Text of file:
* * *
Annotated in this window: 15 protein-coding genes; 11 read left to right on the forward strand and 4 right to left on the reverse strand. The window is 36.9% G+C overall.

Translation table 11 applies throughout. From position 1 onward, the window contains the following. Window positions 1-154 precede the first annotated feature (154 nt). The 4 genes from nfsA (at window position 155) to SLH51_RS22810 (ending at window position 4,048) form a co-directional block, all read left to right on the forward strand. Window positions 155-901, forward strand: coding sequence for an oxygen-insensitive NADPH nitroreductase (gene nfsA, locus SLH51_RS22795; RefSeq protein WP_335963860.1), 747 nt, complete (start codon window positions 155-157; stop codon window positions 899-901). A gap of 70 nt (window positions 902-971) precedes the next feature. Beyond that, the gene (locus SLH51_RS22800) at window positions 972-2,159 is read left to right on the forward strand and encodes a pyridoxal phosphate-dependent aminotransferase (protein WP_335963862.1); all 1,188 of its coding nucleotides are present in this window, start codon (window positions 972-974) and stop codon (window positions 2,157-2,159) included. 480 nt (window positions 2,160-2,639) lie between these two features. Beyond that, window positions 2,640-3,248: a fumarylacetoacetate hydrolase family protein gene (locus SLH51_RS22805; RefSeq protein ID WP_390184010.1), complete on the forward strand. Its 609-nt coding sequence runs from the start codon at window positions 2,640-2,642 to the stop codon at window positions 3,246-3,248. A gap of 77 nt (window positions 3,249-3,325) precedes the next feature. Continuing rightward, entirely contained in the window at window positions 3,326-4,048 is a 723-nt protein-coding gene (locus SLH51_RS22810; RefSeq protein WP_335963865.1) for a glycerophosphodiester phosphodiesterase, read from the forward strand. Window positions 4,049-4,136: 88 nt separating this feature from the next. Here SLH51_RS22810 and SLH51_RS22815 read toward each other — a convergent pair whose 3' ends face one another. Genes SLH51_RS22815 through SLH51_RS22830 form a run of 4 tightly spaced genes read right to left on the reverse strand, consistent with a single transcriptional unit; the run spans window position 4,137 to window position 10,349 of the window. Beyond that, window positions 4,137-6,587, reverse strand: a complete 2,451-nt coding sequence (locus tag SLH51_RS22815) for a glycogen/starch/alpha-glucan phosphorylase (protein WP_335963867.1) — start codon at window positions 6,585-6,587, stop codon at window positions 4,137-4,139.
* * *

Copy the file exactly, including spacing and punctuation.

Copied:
Annotated in this window: 15 protein-coding genes; 11 read left to right on the forward strand and 4 right to left on the reverse strand. The window is 36.9% G+C overall.

Translation table 11 applies throughout. From position 1 onward, the window contains the following. Window positions 1-154 precede the first annotated feature (154 nt). The 4 genes from nfsA (at window position 155) to SLH51_RS22810 (ending at window position 4,048) form a co-directional block, all read left to right on the forward strand. Window positions 155-901, forward strand: coding sequence for an oxygen-insensitive NADPH nitroreductase (gene nfsA, locus SLH51_RS22795; RefSeq protein WP_335963860.1), 747 nt, complete (start codon window positions 155-157; stop codon window positions 899-901). A gap of 70 nt (window positions 902-971) precedes the next feature. Beyond that, the gene (locus SLH51_RS22800) at window positions 972-2,159 is read left to right on the forward strand and encodes a pyridoxal phosphate-dependent aminotransferase (protein WP_335963862.1); all 1,188 of its coding nucleotides are present in this window, start codon (window positions 972-974) and stop codon (window positions 2,157-2,159) included. 480 nt (window positions 2,160-2,639) lie between these two features. Beyond that, window positions 2,640-3,248: a fumarylacetoacetate hydrolase family protein gene (locus SLH51_RS22805; RefSeq protein ID WP_390184010.1), complete on the forward strand. Its 609-nt coding sequence runs from the start codon at window positions 2,640-2,642 to the stop codon at window positions 3,246-3,248. A gap of 77 nt (window positions 3,249-3,325) precedes the next feature. Continuing rightward, entirely contained in the window at window positions 3,326-4,048 is a 723-nt protein-coding gene (locus SLH51_RS22810; RefSeq protein WP_335963865.1) for a glycerophosphodiester phosphodiesterase, read from the forward strand. Window positions 4,049-4,136: 88 nt separating this feature from the next. Here SLH51_RS22810 and SLH51_RS22815 read toward each other — a convergent pair whose 3' ends face one another. Genes SLH51_RS22815 through SLH51_RS22830 form a run of 4 tightly spaced genes read right to left on the reverse strand, consistent with a single transcriptional unit; the run spans window position 4,137 to window position 10,349 of the window. Beyond that, window positions 4,137-6,587, reverse strand: a complete 2,451-nt coding sequence (locus tag SLH51_RS22815) for a glycogen/starch/alpha-glucan phosphorylase (protein WP_335963867.1) — start codon at window positions 6,585-6,587, stop codon at window positions 4,137-4,139.